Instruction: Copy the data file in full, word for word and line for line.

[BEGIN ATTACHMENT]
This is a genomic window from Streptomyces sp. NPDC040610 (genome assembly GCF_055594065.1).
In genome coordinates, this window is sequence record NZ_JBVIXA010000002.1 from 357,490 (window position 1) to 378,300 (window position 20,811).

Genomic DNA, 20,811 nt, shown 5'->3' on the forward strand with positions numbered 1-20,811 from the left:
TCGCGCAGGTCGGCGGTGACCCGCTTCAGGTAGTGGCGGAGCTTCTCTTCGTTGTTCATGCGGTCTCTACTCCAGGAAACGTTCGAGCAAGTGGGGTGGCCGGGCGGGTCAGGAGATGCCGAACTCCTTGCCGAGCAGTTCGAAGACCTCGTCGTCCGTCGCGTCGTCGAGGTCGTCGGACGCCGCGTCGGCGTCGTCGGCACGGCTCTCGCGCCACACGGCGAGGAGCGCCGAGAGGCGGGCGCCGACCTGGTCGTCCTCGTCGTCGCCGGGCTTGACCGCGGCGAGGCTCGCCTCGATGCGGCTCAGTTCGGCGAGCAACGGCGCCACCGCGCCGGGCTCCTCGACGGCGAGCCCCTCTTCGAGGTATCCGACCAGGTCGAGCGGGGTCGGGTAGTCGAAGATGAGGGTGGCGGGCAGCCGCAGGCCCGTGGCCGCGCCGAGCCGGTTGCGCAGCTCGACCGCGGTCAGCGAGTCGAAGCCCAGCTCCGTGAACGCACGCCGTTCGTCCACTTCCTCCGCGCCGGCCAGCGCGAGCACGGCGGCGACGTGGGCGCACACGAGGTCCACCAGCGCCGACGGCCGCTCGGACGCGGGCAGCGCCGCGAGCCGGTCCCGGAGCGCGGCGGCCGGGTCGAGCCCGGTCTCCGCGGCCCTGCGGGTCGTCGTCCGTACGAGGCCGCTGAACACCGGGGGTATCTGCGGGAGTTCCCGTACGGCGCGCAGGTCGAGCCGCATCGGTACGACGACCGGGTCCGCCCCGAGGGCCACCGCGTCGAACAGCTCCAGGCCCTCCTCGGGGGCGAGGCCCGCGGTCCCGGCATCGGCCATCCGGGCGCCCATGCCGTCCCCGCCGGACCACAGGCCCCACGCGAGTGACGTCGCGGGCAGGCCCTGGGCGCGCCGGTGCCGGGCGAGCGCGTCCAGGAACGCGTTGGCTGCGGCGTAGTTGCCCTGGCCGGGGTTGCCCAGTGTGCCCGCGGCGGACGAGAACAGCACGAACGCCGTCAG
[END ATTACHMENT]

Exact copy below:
This is a genomic window from Streptomyces sp. NPDC040610 (genome assembly GCF_055594065.1).
In genome coordinates, this window is sequence record NZ_JBVIXA010000002.1 from 357,490 (window position 1) to 378,300 (window position 20,811).

Genomic DNA, 20,811 nt, shown 5'->3' on the forward strand with positions numbered 1-20,811 from the left:
TCGCGCAGGTCGGCGGTGACCCGCTTCAGGTAGTGGCGGAGCTTCTCTTCGTTGTTCATGCGGTCTCTACTCCAGGAAACGTTCGAGCAAGTGGGGTGGCCGGGCGGGTCAGGAGATGCCGAACTCCTTGCCGAGCAGTTCGAAGACCTCGTCGTCCGTCGCGTCGTCGAGGTCGTCGGACGCCGCGTCGGCGTCGTCGGCACGGCTCTCGCGCCACACGGCGAGGAGCGCCGAGAGGCGGGCGCCGACCTGGTCGTCCTCGTCGTCGCCGGGCTTGACCGCGGCGAGGCTCGCCTCGATGCGGCTCAGTTCGGCGAGCAACGGCGCCACCGCGCCGGGCTCCTCGACGGCGAGCCCCTCTTCGAGGTATCCGACCAGGTCGAGCGGGGTCGGGTAGTCGAAGATGAGGGTGGCGGGCAGCCGCAGGCCCGTGGCCGCGCCGAGCCGGTTGCGCAGCTCGACCGCGGTCAGCGAGTCGAAGCCCAGCTCCGTGAACGCACGCCGTTCGTCCACTTCCTCCGCGCCGGCCAGCGCGAGCACGGCGGCGACGTGGGCGCACACGAGGTCCACCAGCGCCGACGGCCGCTCGGACGCGGGCAGCGCCGCGAGCCGGTCCCGGAGCGCGGCGGCCGGGTCGAGCCCGGTCTCCGCGGCCCTGCGGGTCGTCGTCCGTACGAGGCCGCTGAACACCGGGGGTATCTGCGGGAGTTCCCGTACGGCGCGCAGGTCGAGCCGCATCGGTACGACGACCGGGTCCGCCCCGAGGGCCACCGCGTCGAACAGCTCCAGGCCCTCCTCGGGGGCGAGGCCCGCGGTCCCGGCATCGGCCATCCGGGCGCCCATGCCGTCCCCGCCGGACCACAGGCCCCACGCGAGTGACGTCGCGGGCAGGCCCTGGGCGCGCCGGTGCCGGGCGAGCGCGTCCAGGAACGCGTTGGCTGCGGCGTAGTTGCCCTGGCCGGGGTTGCCCAGTGTGCCCGCGGCGGACGAGAACAGCACGAACGCCGTCAG